Cape Verde: Hundreds of investors expected at Boston forum

More than 300 investors, business leaders and members of Cape Verde’s government are expected to gather in Boston, in the US, on September 30, for a two-day Cape Verde Investment Forum, according to organisers.

The event, which is being organised by the government of Cape Verde, aims to bring together international partners, decision-makers, entrepreneurs and financial executives who are interested in making or supporting investments in the African country, according to information issued by organisers.

The aim is to “accelerate the investments of the private and public financial sector and private investors” in projects that can act as “catalysts” for sustainable economic growth and job creation in Cape Verde.

Last July, at the end of the last such forum, held on the island of Sal, in Cape Verde, the country’s minister of finance, Olavo Correia, announced that it had helped the country to mobilise €1.5 billion in private investment projects and declared intentions.

The minister said that funding for Cape Verde’s economy had been promised “in the fields of health, tourism, maritime and air transport, telecommunications and vocational training and investment by the diaspora” of Cape Verdean nationals abroad.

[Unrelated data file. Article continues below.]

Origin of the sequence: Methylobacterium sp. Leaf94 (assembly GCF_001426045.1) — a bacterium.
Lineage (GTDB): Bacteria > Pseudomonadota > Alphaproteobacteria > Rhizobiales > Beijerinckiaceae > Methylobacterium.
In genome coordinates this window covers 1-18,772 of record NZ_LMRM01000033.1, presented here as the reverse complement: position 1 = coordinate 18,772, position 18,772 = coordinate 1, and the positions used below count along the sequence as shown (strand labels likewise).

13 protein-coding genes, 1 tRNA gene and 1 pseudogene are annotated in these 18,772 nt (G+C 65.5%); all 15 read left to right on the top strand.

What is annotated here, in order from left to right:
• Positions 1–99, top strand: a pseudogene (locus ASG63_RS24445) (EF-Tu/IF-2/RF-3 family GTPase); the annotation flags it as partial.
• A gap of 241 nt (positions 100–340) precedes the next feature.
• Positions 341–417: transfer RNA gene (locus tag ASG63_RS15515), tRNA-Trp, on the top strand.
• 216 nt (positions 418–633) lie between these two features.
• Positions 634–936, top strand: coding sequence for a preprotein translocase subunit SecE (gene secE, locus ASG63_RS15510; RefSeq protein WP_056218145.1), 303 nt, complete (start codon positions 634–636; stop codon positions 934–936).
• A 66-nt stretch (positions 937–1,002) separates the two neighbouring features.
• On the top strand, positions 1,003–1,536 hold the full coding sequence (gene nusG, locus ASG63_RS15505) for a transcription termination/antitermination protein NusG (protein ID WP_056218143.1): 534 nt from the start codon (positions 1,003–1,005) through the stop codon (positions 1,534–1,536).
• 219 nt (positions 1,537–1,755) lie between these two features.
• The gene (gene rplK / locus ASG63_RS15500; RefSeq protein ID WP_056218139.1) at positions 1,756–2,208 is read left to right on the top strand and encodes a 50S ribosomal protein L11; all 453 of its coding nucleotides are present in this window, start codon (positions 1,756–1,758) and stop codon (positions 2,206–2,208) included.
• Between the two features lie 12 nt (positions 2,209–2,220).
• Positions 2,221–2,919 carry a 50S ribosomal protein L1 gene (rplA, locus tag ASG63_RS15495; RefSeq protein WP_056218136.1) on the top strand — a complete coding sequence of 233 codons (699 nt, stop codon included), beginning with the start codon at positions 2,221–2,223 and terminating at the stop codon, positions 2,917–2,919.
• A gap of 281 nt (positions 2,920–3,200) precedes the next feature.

The objectives in Boston, as outlined by organisers, include promoting business opportunities in Cape Verde in the fields of tourism, renewable energy, agro-industry, maritime economy, infrastructure, and information technology, as well as mobilising international finance for the implementation of these projects.

During the event, on 30 September and 1 October, the prime minister of Cape Verde, Ulisses Correia e Silva, and other members of the government are to speak, as well as the mayor of Boston, Martin Walsh, and international entrepreneurs with investments already in place in the country.

Internationally, the Cape Verde authorities present their country as politically, economically and socially stable, with a key geo-strategic position on the most important Atlantic shipping routes, and proven success in tourism – all factors in attracting private investment.

In the tourism sector, which is one of the country’s hopes for the future, the government has set itself the goal of attracting 1 million tourists a year by 2021. In 2018 the figure was over 700,000.